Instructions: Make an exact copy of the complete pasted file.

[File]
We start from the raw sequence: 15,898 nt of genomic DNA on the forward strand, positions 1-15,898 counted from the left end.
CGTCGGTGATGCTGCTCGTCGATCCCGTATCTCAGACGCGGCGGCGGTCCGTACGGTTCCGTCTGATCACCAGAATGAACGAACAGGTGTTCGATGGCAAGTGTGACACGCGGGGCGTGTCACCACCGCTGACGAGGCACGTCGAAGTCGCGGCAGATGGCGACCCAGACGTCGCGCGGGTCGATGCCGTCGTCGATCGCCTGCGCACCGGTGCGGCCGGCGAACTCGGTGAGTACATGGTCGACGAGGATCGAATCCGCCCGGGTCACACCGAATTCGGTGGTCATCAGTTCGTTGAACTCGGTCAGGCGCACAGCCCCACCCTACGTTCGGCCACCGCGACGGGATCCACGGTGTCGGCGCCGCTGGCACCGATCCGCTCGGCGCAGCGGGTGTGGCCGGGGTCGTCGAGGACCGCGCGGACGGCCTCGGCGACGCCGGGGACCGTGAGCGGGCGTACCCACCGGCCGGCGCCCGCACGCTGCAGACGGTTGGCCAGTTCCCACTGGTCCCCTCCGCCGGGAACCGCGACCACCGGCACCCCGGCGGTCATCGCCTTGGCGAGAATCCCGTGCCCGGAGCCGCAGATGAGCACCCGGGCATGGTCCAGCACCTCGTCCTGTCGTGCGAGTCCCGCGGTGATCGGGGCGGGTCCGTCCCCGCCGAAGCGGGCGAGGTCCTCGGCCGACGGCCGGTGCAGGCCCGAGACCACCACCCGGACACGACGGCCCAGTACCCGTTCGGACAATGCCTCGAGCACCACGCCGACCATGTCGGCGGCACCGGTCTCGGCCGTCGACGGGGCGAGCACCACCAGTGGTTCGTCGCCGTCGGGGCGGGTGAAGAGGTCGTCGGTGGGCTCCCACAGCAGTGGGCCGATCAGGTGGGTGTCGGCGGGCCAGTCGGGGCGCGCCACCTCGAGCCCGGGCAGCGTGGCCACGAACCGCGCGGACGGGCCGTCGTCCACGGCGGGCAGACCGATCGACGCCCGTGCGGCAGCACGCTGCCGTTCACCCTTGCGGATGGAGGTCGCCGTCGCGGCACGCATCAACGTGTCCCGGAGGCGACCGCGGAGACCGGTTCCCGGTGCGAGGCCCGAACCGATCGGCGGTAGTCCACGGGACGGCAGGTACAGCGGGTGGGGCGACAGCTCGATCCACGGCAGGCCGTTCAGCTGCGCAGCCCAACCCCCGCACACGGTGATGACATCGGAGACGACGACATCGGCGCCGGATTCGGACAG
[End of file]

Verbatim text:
We start from the raw sequence: 15,898 nt of genomic DNA on the forward strand, positions 1-15,898 counted from the left end.
CGTCGGTGATGCTGCTCGTCGATCCCGTATCTCAGACGCGGCGGCGGTCCGTACGGTTCCGTCTGATCACCAGAATGAACGAACAGGTGTTCGATGGCAAGTGTGACACGCGGGGCGTGTCACCACCGCTGACGAGGCACGTCGAAGTCGCGGCAGATGGCGACCCAGACGTCGCGCGGGTCGATGCCGTCGTCGATCGCCTGCGCACCGGTGCGGCCGGCGAACTCGGTGAGTACATGGTCGACGAGGATCGAATCCGCCCGGGTCACACCGAATTCGGTGGTCATCAGTTCGTTGAACTCGGTCAGGCGCACAGCCCCACCCTACGTTCGGCCACCGCGACGGGATCCACGGTGTCGGCGCCGCTGGCACCGATCCGCTCGGCGCAGCGGGTGTGGCCGGGGTCGTCGAGGACCGCGCGGACGGCCTCGGCGACGCCGGGGACCGTGAGCGGGCGTACCCACCGGCCGGCGCCCGCACGCTGCAGACGGTTGGCCAGTTCCCACTGGTCCCCTCCGCCGGGAACCGCGACCACCGGCACCCCGGCGGTCATCGCCTTGGCGAGAATCCCGTGCCCGGAGCCGCAGATGAGCACCCGGGCATGGTCCAGCACCTCGTCCTGTCGTGCGAGTCCCGCGGTGATCGGGGCGGGTCCGTCCCCGCCGAAGCGGGCGAGGTCCTCGGCCGACGGCCGGTGCAGGCCCGAGACCACCACCCGGACACGACGGCCCAGTACCCGTTCGGACAATGCCTCGAGCACCACGCCGACCATGTCGGCGGCACCGGTCTCGGCCGTCGACGGGGCGAGCACCACCAGTGGTTCGTCGCCGTCGGGGCGGGTGAAGAGGTCGTCGGTGGGCTCCCACAGCAGTGGGCCGATCAGGTGGGTGTCGGCGGGCCAGTCGGGGCGCGCCACCTCGAGCCCGGGCAGCGTGGCCACGAACCGCGCGGACGGGCCGTCGTCCACGGCGGGCAGACCGATCGACGCCCGTGCGGCAGCACGCTGCCGTTCACCCTTGCGGATGGAGGTCGCCGTCGCGGCACGCATCAACGTGTCCCGGAGGCGACCGCGGAGACCGGTTCCCGGTGCGAGGCCCGAACCGATCGGCGGTAGTCCACGGGACGGCAGGTACAGCGGGTGGGGCGACAGCTCGATCCACGGCAGGCCGTTCAGCTGCGCAGCCCAACCCCCGCACACGGTGATGACATCGGAGACGACGACATCGGCGCCGGATTCGGACAG